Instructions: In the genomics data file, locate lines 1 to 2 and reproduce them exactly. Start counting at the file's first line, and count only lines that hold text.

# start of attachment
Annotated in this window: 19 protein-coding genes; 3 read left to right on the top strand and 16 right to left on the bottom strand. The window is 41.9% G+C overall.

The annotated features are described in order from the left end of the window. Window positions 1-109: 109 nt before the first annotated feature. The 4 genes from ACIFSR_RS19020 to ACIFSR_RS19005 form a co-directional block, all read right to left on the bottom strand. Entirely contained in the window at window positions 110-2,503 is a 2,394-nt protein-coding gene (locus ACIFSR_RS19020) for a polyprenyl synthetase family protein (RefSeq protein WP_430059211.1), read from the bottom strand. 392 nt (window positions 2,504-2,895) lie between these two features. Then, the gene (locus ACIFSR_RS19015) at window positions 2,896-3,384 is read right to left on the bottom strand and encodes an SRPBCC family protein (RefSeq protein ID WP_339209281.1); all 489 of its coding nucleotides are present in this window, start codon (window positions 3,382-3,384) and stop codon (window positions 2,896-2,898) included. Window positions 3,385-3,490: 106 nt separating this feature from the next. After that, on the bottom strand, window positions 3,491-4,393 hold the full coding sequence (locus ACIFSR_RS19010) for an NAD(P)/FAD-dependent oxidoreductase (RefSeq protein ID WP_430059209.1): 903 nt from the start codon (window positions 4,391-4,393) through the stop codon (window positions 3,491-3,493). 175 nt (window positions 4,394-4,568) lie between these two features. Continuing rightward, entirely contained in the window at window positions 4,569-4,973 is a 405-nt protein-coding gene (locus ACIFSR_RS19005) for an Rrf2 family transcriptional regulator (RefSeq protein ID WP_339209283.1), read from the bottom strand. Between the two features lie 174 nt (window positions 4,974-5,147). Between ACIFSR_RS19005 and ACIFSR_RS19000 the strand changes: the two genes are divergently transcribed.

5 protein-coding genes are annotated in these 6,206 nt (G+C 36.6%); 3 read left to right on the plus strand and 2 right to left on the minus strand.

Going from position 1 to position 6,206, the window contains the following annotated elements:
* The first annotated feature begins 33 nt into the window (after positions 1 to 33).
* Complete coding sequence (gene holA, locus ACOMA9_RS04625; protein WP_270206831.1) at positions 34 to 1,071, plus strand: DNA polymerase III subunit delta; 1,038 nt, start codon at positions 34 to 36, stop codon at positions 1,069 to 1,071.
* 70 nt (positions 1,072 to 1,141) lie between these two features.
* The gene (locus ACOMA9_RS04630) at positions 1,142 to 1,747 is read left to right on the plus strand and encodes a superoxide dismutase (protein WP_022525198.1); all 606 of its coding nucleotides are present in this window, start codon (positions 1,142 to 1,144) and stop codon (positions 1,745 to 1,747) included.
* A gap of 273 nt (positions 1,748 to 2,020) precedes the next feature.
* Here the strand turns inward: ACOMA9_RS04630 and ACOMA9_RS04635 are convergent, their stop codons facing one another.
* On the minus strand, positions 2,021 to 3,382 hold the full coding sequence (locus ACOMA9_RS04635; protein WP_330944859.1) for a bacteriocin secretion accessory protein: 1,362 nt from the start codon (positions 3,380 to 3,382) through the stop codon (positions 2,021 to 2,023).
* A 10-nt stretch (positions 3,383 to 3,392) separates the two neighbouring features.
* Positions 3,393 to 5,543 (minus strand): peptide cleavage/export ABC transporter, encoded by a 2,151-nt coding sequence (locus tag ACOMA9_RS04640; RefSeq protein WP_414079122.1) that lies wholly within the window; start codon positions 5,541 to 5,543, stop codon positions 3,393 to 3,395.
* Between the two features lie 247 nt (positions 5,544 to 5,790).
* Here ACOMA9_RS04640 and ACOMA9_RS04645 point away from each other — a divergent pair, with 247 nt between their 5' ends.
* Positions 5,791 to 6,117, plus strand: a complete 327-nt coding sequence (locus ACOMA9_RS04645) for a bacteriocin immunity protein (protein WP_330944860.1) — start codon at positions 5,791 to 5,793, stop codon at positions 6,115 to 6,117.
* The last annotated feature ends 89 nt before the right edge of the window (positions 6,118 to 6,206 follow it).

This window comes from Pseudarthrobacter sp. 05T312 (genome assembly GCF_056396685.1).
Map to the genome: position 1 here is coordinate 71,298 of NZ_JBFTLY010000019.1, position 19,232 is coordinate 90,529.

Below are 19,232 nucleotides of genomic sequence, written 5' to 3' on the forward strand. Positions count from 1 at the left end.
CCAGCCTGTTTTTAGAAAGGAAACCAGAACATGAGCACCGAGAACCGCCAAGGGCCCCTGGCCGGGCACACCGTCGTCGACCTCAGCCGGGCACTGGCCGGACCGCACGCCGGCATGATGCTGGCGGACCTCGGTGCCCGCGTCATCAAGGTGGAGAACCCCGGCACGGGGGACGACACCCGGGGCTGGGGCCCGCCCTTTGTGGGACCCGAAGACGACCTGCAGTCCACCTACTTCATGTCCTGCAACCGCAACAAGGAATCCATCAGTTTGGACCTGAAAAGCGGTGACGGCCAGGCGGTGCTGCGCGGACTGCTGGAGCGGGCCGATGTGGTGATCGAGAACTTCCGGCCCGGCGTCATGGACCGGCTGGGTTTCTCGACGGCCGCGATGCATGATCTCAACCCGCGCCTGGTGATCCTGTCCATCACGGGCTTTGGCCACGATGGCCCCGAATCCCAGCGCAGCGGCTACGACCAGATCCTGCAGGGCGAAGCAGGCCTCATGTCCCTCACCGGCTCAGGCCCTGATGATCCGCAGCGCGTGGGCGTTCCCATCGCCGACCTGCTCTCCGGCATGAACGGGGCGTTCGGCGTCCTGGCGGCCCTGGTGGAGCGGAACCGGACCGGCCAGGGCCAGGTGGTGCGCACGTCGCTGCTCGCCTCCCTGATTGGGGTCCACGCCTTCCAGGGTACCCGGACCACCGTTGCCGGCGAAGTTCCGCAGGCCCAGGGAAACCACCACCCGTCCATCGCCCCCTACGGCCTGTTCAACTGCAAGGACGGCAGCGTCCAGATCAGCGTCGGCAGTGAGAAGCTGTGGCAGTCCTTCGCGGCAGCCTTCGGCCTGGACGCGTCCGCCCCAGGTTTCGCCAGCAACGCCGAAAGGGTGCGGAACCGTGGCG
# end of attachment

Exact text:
Annotated in this window: 19 protein-coding genes; 3 read left to right on the top strand and 16 right to left on the bottom strand. The window is 41.9% G+C overall.

The annotated features are described in order from the left end of the window. Window positions 1-109: 109 nt before the first annotated feature. The 4 genes from ACIFSR_RS19020 to ACIFSR_RS19005 form a co-directional block, all read right to left on the bottom strand. Entirely contained in the window at window positions 110-2,503 is a 2,394-nt protein-coding gene (locus ACIFSR_RS19020) for a polyprenyl synthetase family protein (RefSeq protein WP_430059211.1), read from the bottom strand. 392 nt (window positions 2,504-2,895) lie between these two features. Then, the gene (locus ACIFSR_RS19015) at window positions 2,896-3,384 is read right to left on the bottom strand and encodes an SRPBCC family protein (RefSeq protein ID WP_339209281.1); all 489 of its coding nucleotides are present in this window, start codon (window positions 3,382-3,384) and stop codon (window positions 2,896-2,898) included. Window positions 3,385-3,490: 106 nt separating this feature from the next. After that, on the bottom strand, window positions 3,491-4,393 hold the full coding sequence (locus ACIFSR_RS19010) for an NAD(P)/FAD-dependent oxidoreductase (RefSeq protein ID WP_430059209.1): 903 nt from the start codon (window positions 4,391-4,393) through the stop codon (window positions 3,491-3,493). 175 nt (window positions 4,394-4,568) lie between these two features. Continuing rightward, entirely contained in the window at window positions 4,569-4,973 is a 405-nt protein-coding gene (locus ACIFSR_RS19005) for an Rrf2 family transcriptional regulator (RefSeq protein ID WP_339209283.1), read from the bottom strand. Between the two features lie 174 nt (window positions 4,974-5,147). Between ACIFSR_RS19005 and ACIFSR_RS19000 the strand changes: the two genes are divergently transcribed.